"Debtor days" is a term used to describe the average amount of time that it takes for customers of a given company to settle their accounts with the provider. Many companies utilize a formula that calls for dividing the number of debtors by the sales produced, then multiplying that figure by 365. A slightly different approach involves dividing the number of debtors by the sales, then multiplying the result by 100. For the most part, calculating debtor days is helpful in terms of evaluating shifts in remittance patterns with a single company’s client base, but is typically not used as a means of assessing the status of several companies operating within the same industry.
The idea behind calculating debtor days is to identify trends within the payment habits of a company’s customers. When the amount of days determined by the formula decreases from one period to the next, this is an indication that customers are paying faster, a situation that most companies would find favorable. At the same time, if the results of the calculation indicate that on average customers are taking longer to retire their debt to the company, this could be an indication of upcoming issues within the client base. At that point, company officers and managers would want to examine the payment trends of individual clients to determine which ones are actually taking longer to pay and how much of the sales income those slower pays account for in the overall revenue stream.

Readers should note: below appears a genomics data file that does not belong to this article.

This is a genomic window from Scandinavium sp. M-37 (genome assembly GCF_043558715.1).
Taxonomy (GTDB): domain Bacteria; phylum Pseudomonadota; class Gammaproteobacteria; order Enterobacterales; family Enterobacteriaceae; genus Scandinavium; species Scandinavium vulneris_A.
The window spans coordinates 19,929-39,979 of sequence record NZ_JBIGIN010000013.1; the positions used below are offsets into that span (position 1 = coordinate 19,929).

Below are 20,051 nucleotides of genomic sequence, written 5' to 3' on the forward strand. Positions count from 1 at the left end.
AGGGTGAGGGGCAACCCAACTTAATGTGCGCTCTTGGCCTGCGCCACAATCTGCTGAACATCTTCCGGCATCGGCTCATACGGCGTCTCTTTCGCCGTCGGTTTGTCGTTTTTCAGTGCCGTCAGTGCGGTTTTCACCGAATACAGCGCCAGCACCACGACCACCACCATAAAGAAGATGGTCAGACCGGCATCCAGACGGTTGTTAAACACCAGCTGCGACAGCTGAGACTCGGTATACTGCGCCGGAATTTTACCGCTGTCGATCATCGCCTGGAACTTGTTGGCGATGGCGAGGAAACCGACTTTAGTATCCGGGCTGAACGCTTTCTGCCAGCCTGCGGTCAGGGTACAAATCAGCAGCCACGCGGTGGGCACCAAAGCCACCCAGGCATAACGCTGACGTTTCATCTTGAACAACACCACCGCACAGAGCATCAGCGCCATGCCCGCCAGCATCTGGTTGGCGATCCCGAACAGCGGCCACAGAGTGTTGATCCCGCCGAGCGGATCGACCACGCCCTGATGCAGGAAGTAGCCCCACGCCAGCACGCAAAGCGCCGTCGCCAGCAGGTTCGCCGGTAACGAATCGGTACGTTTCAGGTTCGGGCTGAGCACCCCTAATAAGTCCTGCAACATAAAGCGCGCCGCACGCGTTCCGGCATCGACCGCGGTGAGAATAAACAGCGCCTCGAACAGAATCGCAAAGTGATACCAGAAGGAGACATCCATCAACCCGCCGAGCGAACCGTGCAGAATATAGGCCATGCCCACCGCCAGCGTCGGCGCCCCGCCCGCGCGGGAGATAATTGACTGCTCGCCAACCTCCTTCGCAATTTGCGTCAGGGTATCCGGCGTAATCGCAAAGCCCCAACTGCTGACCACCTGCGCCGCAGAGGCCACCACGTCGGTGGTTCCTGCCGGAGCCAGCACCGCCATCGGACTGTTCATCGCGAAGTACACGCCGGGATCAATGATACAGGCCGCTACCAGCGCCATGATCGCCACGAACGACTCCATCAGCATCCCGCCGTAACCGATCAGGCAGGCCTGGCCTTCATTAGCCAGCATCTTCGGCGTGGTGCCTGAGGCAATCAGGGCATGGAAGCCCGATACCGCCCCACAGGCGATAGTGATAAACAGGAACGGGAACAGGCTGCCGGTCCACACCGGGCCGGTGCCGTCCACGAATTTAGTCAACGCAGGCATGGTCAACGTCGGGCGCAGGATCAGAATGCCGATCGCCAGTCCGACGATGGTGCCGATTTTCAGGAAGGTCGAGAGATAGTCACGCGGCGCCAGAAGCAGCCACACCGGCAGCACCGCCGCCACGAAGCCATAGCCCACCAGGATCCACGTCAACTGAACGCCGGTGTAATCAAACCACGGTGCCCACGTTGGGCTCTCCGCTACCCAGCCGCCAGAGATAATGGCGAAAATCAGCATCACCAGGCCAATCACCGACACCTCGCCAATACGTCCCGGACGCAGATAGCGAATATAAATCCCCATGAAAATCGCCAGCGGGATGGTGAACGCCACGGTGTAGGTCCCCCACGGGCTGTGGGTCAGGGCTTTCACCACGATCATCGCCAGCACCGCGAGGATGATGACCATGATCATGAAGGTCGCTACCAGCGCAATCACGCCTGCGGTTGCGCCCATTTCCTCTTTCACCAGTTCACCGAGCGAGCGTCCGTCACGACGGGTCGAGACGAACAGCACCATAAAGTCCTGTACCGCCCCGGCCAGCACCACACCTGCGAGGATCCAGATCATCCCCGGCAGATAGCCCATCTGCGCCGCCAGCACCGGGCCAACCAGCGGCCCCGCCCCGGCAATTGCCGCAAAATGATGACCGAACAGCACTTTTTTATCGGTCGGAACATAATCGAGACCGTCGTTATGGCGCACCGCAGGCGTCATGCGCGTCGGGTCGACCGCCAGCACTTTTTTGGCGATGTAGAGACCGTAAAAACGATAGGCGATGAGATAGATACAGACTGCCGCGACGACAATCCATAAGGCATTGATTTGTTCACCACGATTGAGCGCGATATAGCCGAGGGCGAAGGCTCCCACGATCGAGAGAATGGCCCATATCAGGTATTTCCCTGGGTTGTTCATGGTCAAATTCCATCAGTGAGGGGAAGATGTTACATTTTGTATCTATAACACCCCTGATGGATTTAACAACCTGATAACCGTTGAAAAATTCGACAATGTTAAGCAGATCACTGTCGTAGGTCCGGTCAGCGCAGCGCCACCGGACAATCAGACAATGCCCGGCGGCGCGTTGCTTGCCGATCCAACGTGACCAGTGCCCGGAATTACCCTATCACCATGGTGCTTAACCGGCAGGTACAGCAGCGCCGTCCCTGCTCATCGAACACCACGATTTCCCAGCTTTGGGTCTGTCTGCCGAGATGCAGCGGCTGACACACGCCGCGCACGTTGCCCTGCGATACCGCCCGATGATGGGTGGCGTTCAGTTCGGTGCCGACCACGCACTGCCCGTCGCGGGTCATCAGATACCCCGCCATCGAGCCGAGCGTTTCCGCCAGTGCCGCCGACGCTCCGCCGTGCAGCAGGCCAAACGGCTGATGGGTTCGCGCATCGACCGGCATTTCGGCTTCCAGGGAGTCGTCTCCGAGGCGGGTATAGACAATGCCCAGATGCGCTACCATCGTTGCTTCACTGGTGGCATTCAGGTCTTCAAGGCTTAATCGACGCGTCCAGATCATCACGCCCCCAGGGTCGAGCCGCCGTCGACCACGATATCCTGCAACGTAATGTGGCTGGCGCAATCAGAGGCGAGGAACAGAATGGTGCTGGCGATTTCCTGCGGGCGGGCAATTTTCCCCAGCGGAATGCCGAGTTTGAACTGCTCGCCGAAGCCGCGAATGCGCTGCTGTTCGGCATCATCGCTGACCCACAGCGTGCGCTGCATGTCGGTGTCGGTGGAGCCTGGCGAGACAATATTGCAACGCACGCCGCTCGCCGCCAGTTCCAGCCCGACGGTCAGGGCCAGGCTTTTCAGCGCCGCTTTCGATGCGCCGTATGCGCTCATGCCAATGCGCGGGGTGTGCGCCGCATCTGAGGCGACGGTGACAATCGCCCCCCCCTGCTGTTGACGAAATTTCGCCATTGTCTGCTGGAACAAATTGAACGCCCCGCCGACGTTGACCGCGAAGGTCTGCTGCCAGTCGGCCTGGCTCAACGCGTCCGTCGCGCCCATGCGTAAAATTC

From this perspective, tracking debtor days from one period to the next can benefit the company in several ways. This includes identifying emerging trends that will eventually have a noticeable impact on cash flow and the company’s ability to settle debt with its vendors and suppliers. While some small amount of variance is likely to occur from one period to the next, consistent increases in debtor days over several periods usually does indicate that something is happening with one or more customers and that the business will need to identify ways to minimize that impact before it begins to adversely affect the operation.
It is important to note that not all businesses have a need to calculate debtor days. Any business that operates on a strictly cash basis, meaning payment is rendered at the time of purchase, does not have to be concerned about defaults on payments from customers. Companies that do allow customers to receive goods or services now and pay for them at a later date take on an additional element of risk, as there is always the possibility that one or more customers will default on those debt obligations. For any company that extends credit for any period of time, calculating debtor days is important for spotting unfavorable trends early on and minimizing the chances of incurring defaults on a significant amount of the accounts receivable over a period of time.